Billy HigginbothamReplyCancel

    • April 4, 2013 - 1:41 pm

      admin - Hi Billy! Thanks for your comment… You’re right. When shooting with strong backlight at the beach you need to have the fash close to your subjects. If your flash is mounted on the camera, you can’t use a long lens and achieve the “look” a long lens gives you, especially stopped down. However, if you place your flash on a stand with a remote triggering device, you can back up, use a long lens and still have your flash close. BTW, using the FP setting doesn’t work very well in these cases when you need lots of light from your flash. Firstly, FP won’t work on manual, and even if you used a remote TTL system, FP requires the flash to fire several times during the same exposure. If you’re using lots of power, the flash won’t recycle fast enough to do the job. For those images we use a larger, self contained flash unit, like the Profoto 600 w. or the Elinchrom Ranger, 400 w. I’ve been using the Elinchrom Ranger more lately because even though it’s 200 w less power it’s much lighter and easy to set up and carry. If you use a large flash with a soft box, you should bring an assistant. In the last few images on this slide show from one of our Samy’s camera workshops you can see how this set up works: Take care!ReplyCancel

  • April 6, 2013 - 9:51 am

    mary - This is such valuable information! thank you! Could you comment on how the flash heads are positioned at the reception- on camera bounced off ceiling with card or omni-bounce, flash unit on the stand has card or diffuser? Also, I shoot in manual mode on my nikon D700 but usually have my flash set to TTL. Could you talk a little about Manual mode with the flash? I have no manual mode experience with the SB900. I do own the pocket wizard flex tt5’s. honestly i haven’t used them much. Still haven’t implemented them into my work flow. Lastly, do you ever do workshops in the Chicago area? or midwest? I don’t make is out to the west coast very often. many thanks.ReplyCancel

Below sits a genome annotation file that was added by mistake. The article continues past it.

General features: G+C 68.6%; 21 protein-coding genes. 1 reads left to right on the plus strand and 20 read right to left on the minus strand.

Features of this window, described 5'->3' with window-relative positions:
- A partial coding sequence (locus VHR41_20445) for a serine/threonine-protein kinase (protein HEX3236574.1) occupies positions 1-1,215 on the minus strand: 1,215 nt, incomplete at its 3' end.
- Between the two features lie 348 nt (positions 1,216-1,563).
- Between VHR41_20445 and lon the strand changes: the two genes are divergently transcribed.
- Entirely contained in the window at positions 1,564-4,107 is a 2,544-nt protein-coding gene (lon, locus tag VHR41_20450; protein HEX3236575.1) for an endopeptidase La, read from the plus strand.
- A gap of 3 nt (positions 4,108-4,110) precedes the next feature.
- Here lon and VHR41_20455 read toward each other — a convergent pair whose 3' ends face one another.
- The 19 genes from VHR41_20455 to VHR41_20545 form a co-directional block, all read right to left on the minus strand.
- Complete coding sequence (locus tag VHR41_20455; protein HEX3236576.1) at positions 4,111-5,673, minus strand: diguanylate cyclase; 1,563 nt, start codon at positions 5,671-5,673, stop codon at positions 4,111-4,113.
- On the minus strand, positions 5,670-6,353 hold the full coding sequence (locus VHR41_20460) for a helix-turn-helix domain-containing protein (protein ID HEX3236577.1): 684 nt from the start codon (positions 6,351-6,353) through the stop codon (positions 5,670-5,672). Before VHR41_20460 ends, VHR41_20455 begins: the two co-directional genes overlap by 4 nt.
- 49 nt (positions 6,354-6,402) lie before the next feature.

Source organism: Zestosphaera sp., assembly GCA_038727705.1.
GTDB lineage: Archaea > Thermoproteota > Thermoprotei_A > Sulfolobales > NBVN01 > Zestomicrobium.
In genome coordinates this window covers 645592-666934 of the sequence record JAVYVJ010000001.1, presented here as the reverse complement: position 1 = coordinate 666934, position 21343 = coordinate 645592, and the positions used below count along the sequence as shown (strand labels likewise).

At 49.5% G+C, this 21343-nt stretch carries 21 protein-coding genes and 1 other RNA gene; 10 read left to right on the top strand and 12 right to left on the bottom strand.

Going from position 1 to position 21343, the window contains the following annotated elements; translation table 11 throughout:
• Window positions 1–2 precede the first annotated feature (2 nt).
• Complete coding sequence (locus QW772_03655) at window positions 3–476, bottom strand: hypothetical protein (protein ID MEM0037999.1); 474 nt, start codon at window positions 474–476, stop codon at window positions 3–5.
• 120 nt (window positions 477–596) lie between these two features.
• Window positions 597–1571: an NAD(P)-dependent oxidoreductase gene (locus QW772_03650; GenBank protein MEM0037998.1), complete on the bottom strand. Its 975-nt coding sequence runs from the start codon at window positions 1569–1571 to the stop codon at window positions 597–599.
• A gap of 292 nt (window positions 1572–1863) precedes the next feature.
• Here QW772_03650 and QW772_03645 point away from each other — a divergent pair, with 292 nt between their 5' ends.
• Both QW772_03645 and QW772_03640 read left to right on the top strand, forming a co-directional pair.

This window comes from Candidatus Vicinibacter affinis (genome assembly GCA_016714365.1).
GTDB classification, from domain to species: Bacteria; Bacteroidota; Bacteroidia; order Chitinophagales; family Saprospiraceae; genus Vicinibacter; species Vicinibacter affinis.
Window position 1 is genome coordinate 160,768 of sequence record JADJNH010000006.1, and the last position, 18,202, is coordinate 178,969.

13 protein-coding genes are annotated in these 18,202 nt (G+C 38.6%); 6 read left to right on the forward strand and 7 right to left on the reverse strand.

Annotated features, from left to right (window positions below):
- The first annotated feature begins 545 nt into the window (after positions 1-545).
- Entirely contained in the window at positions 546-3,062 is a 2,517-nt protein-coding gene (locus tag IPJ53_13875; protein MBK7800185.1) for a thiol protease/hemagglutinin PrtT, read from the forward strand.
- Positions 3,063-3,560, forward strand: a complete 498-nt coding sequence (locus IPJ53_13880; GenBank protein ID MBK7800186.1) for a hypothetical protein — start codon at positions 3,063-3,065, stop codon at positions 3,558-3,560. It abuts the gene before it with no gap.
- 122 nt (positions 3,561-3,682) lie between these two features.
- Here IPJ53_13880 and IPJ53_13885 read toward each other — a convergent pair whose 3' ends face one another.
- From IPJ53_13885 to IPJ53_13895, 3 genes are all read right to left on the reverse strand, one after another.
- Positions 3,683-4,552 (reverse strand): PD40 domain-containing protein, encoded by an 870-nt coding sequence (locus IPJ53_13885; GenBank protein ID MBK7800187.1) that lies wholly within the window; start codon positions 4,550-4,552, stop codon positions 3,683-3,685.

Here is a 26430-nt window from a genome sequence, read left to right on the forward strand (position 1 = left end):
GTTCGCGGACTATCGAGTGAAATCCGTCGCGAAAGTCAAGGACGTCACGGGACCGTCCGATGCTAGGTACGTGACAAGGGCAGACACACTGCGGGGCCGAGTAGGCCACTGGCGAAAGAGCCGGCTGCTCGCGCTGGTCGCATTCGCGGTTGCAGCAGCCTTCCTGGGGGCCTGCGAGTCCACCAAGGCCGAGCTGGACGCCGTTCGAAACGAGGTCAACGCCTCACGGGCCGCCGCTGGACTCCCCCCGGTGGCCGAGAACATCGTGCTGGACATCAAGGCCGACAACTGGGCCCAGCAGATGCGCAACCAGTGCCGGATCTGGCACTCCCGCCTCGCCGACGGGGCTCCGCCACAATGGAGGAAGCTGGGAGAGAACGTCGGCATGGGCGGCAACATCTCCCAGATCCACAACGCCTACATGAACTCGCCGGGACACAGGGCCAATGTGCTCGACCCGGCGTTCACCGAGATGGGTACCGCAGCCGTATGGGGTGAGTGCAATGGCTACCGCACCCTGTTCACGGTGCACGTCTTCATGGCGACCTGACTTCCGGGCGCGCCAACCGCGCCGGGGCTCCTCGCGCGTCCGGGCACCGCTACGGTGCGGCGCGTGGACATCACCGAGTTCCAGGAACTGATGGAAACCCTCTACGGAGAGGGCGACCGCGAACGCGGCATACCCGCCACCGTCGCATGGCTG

• April 12, 2013 - 10:39 am

      admin - Hi Mary; Thanks for your comment! Good questions… We also shoot Nikon, and SB910’s. At a reception, especially indoors where the light is not going to change very much, I use my camera on Manual and the on-camera flash on TTL. In this case, the off camera flash (1 or 2 depending on the room) are set to manual at about 1/8 power. They’re as high as possible on stands near the walls, pointed up and have the large, white snap-on diffuser. The off camera flash is triggered with regular Pocket Wizards (not Flex5’TT5’s).
      The FlexTTS system is great, but not well suited for this use, unless you use them in manual mode (you can do that). At some point I’ll do a post on the FlexTT5’s.